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Chapter 1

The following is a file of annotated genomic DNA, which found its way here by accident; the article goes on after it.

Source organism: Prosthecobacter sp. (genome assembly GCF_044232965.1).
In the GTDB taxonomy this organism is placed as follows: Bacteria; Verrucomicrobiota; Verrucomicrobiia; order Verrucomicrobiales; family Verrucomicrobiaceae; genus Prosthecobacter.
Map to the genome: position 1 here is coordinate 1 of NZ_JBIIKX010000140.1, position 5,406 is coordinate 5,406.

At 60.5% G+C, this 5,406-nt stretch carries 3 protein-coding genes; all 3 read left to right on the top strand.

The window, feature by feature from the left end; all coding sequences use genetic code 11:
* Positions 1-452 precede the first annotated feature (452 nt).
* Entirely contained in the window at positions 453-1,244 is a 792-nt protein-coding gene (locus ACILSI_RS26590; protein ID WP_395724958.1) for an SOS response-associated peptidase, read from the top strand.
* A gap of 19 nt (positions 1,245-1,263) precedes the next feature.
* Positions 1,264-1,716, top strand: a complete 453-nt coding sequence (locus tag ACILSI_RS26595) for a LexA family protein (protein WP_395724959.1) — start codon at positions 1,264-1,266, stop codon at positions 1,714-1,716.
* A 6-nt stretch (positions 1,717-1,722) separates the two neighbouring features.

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Biology and the Tree of Life Key Concepts  Biological science was founded partially with the development of the cell theory and the theory of evolution by natural selection.  A phylogenetic tree is a diagram that may be interpreted as a graphical representation of inferred evolutionary relationship[s among species. Phylogenies can be established by analyzing similarities (and differences in traits  Biologists ask questions, generate hypotheses to answer them, and design experiments that test the predictions made by competing hypotheses. Scientific Theories  Most scientific theories comprise of two components: o Patterns observed in the natural world o Processes identified that produce the patterns The Cell Theory  In the late 1660s, Robert Hooke and Anton van Leeuwenhoek were the first scientists to observe cells  Cell: a highly organized compartment bounded by a plasma membrane that contain concentrated chemicals in an aqueous solution.  Cell Theory: states that all organisms are made of cells and all cells come from preexisting cells. (Figure 1.1) Louis Pasteur’s Experiment  Hypothesis: a proposal  Prediction: something that can be measured and must be correct if a hypothesis is valid  Louis Pasteur: demonstrated that cells arise from cells and not by spontaneous generation o Pasteur achieved this via an effective experimental setup (Figure 1-2) Implications of the Cell Theory  Because all cells come from preexisting cells, all individuals in a population of single-celled organisms are related by common ancestry.  In a multicellular organism, all of the cells present descend from preexisting cells and are connected by common ancestry Orgins of Life  Current ideas for the orgin of life include models wherein cell based life emerged from matter (molecules)  The Theory of Evolution by Natural Selection  In 1858, Darwin and Wallace proposed that all species are related by common ancestry.  Darwin and Wallace also propsosed that the characteristics of species can be modified from generation to generation. Key Terms  Evolution: entails that species are related to one another and can change through time.  Natural selection: a process that explains how evolution occurs.  Fitness: may be concetualised as the ability of a typical individual (i.e within a group) to survive and produce offspring.  Adaption: (at the microscopic scale) may refer to a trait that increases the fitness of a typical individual in a particular environment. Natural Selection and Populations  Population: a group of indivuduals of the same species living in the same area.  Two conditions must be met for natural selection to occur in a population: o Individuals in the population vary among themselves in characteristics that are heritable o In a particualr environment, certain versions of these heritable traits help individuals survive better or reproduce more than do other versions.  If certain heritable traits lead to increased success in surviving and producing offspring, then these tratis become more common in the population over time. Evolutionary Change  Natural selection acts on individuals, but evolutionary change affects only populations.  Evolution occurs when heritable variation leads to diffe
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